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Monday, May 5, 2014

Vanishing Act; Wait Till Next Year; The Bully Pulpit: Theodore Roosevelt, William Howard Taft and the Golden Age of Journalism; and John Adams

John Feinstein.  Vanishing Act.  ©2006   The two principal characters are a boy and a girl 13 years old and the writing style seems geared for that age, but it’s still an interesting read because it takes you inside the world of pro tennis at the US Open.  I don’t think I’ve ever read a novel in which real people like Bud Collins and Mary Carillo have speaking parts and are integral parts of the story.  Then there are two kidnappings, one player and one agent, that are meant to affect the outcome of the tournament and the size of the endorsement contracts for one of the players.  May 2014
Doris Kearns Goodwin.  Wait Till Next Year.  ©1997  I thought this was going to be baseball, but after letting us know she was a fan and as a child used to record whole games so that she could recreate them for her father, she moved away into her biography.  I quit before I finished the first disk.  April 2014
Doris Kearns Goodwin.  The Bully Pulpit: Theodore Roosevelt, William Howard Taft and the Golden Age of Journalism.  ©2013   This is the best work of history I have ever read.  The book is long, but while I was reading it, I wished it could go on indefinitely.  I was amazed at how closely the statements of TR and, amazingly, Taft perfectly address the situation today.  Even more interesting is the collaboration of TR and Taft with the muckraking press in launching the progressive movement and getting the vote for women.   Perhaps my main conclusion when I finished was that what this country needs today are S.S. McClure and his magazine; his editor, John Sanborn Phillips; and Ida Tarbell and her journalist colleagues:  Ray Stannard Baker, William Allen White, Lincoln Steffens and many others.  McClure and his staff had incredible influence on what happened in politics, economics and regulatory development.  Their method was to amass mountains of facts, which made believers of anyone who bothered to read them – and many did.   I don't think any progressive or liberal today, not even Harold Meyerson or Robert Reich, has anything like their clout and perhaps they shouldn't.  I had not known about the close friendship between TR and Taft that lasted until Taft’s presidency when TR turned against him, because Taft was unwilling or unable to continue TR’s progressive program to TR’s satisfaction.  Considering the herd of dinosaurs in the Senate, perhaps no one could have.  Nevertheless Taft accomplished a lot despite the opposition of his own party.  I had always thought that Taft was a rock ribbed conservative but learned in this book that he was a consistent progressive or liberal throughout his whole life.  Perhaps my earlier impressions were a result of an imperfect understanding of his loss of TR’s support during his presidency. As for Kearns, perhaps she was following the lead of the muckrakers when she amassed so much detail about family trees and legislative wrangling.  The Bully Pulpit brings the early 20th century to life and firmly establishes the crucial importance of the press to Progressive politics.  April 2014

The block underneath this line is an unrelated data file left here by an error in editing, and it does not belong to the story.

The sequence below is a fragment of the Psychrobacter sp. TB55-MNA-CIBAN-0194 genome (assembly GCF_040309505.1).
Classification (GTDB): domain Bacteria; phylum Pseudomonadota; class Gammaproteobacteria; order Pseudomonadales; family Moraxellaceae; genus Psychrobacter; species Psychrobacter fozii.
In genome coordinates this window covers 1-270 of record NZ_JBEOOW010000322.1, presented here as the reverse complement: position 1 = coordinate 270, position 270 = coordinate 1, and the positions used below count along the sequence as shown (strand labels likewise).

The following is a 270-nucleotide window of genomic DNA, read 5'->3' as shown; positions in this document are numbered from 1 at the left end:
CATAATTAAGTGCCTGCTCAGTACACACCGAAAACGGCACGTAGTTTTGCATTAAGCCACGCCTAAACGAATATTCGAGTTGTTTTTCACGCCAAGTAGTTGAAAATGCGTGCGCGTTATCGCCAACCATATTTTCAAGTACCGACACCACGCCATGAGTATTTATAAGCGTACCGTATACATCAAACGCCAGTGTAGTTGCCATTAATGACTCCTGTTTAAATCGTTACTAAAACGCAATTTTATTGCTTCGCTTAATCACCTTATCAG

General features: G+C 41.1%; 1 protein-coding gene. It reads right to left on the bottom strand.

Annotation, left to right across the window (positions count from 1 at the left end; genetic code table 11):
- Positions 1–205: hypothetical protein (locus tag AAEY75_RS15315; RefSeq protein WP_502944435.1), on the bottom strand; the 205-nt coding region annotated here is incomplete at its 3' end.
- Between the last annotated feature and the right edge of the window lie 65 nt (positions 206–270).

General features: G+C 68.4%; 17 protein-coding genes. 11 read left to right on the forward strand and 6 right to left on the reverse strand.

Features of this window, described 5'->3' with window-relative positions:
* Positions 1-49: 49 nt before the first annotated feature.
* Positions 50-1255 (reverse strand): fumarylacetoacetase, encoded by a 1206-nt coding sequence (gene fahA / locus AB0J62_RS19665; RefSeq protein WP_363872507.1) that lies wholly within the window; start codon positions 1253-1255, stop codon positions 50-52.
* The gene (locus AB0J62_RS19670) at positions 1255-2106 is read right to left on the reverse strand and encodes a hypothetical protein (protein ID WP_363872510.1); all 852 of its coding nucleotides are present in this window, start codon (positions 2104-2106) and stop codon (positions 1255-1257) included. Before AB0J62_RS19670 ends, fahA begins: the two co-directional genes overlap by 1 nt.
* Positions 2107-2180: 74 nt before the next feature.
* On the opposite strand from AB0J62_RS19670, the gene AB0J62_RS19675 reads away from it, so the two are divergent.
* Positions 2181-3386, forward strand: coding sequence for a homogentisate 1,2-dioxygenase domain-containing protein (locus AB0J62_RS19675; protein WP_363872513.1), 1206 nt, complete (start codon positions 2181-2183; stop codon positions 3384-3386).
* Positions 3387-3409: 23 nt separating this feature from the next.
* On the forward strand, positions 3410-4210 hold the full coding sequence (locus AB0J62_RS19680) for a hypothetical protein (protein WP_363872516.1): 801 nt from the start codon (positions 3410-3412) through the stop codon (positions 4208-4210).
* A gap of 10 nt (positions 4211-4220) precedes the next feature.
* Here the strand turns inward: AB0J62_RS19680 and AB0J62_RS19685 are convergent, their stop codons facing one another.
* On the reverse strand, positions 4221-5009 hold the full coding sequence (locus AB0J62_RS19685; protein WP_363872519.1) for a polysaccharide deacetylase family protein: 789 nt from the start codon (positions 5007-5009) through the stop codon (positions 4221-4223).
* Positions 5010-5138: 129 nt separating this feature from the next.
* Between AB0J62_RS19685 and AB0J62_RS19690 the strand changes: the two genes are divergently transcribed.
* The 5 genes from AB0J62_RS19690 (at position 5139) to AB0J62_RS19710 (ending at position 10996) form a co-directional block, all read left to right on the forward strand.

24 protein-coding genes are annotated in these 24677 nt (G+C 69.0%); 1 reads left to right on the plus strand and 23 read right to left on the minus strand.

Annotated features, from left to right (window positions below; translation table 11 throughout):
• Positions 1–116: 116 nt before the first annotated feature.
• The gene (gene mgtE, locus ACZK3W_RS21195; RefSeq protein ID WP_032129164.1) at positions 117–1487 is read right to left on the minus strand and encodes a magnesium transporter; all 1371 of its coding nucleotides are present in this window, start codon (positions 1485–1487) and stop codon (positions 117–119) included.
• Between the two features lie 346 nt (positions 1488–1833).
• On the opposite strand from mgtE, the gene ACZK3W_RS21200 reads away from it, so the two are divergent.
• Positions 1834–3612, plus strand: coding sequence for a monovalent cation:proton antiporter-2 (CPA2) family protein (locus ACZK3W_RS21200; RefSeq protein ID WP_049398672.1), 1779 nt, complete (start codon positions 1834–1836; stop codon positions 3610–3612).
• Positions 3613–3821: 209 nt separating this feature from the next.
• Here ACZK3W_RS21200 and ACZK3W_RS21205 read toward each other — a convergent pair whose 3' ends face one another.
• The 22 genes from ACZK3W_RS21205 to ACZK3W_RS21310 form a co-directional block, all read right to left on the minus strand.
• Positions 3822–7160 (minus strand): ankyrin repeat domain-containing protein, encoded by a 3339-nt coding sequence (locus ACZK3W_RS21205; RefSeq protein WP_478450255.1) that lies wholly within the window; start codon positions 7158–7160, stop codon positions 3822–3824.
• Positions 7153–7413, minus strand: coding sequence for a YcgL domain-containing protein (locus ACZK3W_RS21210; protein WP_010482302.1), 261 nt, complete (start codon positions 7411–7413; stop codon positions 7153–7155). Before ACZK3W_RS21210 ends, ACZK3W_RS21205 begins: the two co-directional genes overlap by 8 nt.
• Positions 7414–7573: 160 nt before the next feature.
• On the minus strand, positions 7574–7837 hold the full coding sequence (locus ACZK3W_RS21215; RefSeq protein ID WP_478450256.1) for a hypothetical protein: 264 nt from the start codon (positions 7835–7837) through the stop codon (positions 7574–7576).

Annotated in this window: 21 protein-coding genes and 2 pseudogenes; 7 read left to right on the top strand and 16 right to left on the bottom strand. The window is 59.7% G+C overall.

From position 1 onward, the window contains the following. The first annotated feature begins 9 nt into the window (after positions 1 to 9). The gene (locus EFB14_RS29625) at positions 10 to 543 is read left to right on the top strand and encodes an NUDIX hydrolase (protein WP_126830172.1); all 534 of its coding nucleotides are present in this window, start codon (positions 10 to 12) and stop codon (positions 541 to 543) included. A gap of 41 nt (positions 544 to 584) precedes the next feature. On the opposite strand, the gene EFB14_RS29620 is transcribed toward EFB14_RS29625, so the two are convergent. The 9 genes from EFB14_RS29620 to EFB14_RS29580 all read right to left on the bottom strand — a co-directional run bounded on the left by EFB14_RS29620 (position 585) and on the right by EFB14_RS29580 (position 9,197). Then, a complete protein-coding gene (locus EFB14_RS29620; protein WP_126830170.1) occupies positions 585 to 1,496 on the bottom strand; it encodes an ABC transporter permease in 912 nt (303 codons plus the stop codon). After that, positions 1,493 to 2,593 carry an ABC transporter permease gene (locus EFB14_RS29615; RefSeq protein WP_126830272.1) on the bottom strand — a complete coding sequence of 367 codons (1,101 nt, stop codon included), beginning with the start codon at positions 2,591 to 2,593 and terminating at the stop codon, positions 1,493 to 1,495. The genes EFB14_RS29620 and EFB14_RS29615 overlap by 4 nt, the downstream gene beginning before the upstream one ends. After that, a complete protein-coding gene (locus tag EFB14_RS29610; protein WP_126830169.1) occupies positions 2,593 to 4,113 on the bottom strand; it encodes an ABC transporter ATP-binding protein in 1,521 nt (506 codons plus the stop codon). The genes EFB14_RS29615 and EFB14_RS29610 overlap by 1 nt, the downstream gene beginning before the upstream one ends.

David McCullough.  John Adams.  ©2001   I already knew a lot about John Adams, but McCullough has filled in the blanks and presented a complex portrait of this farmer, family man, patriot, politician, diplomat and aspiring intellectual.  Thank the lord for all those letters that everyone wrote and almost everyone saved.  As early as 1765 Adams was already writing and publishing a work about American rights and freedom, and it was that year that the Revolution really began, occasioned by the Stamp Act.  Jefferson called Adams “the colossus of independence,” and with good reason.  By 1774 he was already speaking and writing that America should separate itself from England.  In 1776 it was expected that he would write the Declaration of Independence, but Adams proposed Jefferson because of his eloquent style.  In 1779 Adams wrote the Constitution of the Commonwealth of Massachusetts, the oldest written constitution in the world that is still in effect.  Adams great contribution to the war effort was the negotiation of several loans from Dutch bankers.  In 1782, after a year of struggle to get the labyrinthine Dutch government to recognize his credentials, Adams opened the first US Embassy abroad.  In 1784, he and Jefferson worked together in Paris for 7 months and deepened the friendship that had begun in Philadelphia during the war.  In 1785 he was appointed Ambassador to the Court of St James's, where he received a correct but cool reception and opened an American Embassy on Grosvenor Square where it remains to this day.  While Adams was in London, Jefferson visited for 7 weeks.  During that visit the two of them took a few days off for a trip to visit 20 English gardens and historical sites.  After his return to America, Adams became the first vice-president and then a one term president, losing to Jefferson in 1800 after a bitter campaign.  It was in those years that America developed its two party system, then the Federalists and the Republicans.  Adams was a Federalist and Jefferson a Republican.  Later in that first decade of the 1800s Adams began to move away from the Federalists as they increasingly became the party of money and privilege.  Adams was a true democrat with a small “d” despite charges over the years that he was a monarchist at heart.  April 2014

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